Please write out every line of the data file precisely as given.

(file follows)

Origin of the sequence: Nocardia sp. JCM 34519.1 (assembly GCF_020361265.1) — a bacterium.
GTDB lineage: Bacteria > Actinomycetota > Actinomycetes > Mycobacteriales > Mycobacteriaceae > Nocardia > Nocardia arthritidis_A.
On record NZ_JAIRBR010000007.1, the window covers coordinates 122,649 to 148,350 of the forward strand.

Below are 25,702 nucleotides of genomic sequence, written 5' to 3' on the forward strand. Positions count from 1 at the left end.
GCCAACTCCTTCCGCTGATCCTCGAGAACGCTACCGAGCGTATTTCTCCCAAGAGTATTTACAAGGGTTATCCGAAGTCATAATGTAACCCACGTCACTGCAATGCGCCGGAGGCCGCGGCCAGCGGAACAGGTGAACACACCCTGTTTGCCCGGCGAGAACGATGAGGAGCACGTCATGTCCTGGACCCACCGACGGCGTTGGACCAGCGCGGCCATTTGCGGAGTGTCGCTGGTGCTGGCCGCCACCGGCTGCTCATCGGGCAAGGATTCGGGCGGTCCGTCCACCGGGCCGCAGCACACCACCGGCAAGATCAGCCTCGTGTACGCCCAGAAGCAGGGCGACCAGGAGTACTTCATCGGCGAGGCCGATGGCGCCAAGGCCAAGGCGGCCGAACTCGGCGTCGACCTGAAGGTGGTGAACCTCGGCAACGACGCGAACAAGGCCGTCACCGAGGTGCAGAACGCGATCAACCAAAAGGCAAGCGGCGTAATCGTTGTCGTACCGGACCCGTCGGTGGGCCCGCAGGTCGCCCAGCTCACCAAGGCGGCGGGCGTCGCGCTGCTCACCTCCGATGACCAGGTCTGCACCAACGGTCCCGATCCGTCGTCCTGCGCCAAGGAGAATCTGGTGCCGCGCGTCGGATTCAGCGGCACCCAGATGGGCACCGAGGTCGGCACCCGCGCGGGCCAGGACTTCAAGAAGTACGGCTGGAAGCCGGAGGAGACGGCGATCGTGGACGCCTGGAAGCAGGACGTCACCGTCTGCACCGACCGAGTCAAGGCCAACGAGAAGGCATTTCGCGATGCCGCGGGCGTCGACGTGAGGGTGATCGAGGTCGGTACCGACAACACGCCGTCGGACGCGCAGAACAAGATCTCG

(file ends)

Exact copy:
Origin of the sequence: Nocardia sp. JCM 34519.1 (assembly GCF_020361265.1) — a bacterium.
GTDB lineage: Bacteria > Actinomycetota > Actinomycetes > Mycobacteriales > Mycobacteriaceae > Nocardia > Nocardia arthritidis_A.
On record NZ_JAIRBR010000007.1, the window covers coordinates 122,649 to 148,350 of the forward strand.

Below are 25,702 nucleotides of genomic sequence, written 5' to 3' on the forward strand. Positions count from 1 at the left end.
GCCAACTCCTTCCGCTGATCCTCGAGAACGCTACCGAGCGTATTTCTCCCAAGAGTATTTACAAGGGTTATCCGAAGTCATAATGTAACCCACGTCACTGCAATGCGCCGGAGGCCGCGGCCAGCGGAACAGGTGAACACACCCTGTTTGCCCGGCGAGAACGATGAGGAGCACGTCATGTCCTGGACCCACCGACGGCGTTGGACCAGCGCGGCCATTTGCGGAGTGTCGCTGGTGCTGGCCGCCACCGGCTGCTCATCGGGCAAGGATTCGGGCGGTCCGTCCACCGGGCCGCAGCACACCACCGGCAAGATCAGCCTCGTGTACGCCCAGAAGCAGGGCGACCAGGAGTACTTCATCGGCGAGGCCGATGGCGCCAAGGCCAAGGCGGCCGAACTCGGCGTCGACCTGAAGGTGGTGAACCTCGGCAACGACGCGAACAAGGCCGTCACCGAGGTGCAGAACGCGATCAACCAAAAGGCAAGCGGCGTAATCGTTGTCGTACCGGACCCGTCGGTGGGCCCGCAGGTCGCCCAGCTCACCAAGGCGGCGGGCGTCGCGCTGCTCACCTCCGATGACCAGGTCTGCACCAACGGTCCCGATCCGTCGTCCTGCGCCAAGGAGAATCTGGTGCCGCGCGTCGGATTCAGCGGCACCCAGATGGGCACCGAGGTCGGCACCCGCGCGGGCCAGGACTTCAAGAAGTACGGCTGGAAGCCGGAGGAGACGGCGATCGTGGACGCCTGGAAGCAGGACGTCACCGTCTGCACCGACCGAGTCAAGGCCAACGAGAAGGCATTTCGCGATGCCGCGGGCGTCGACGTGAGGGTGATCGAGGTCGGTACCGACAACACGCCGTCGGACGCGCAGAACAAGATCTCG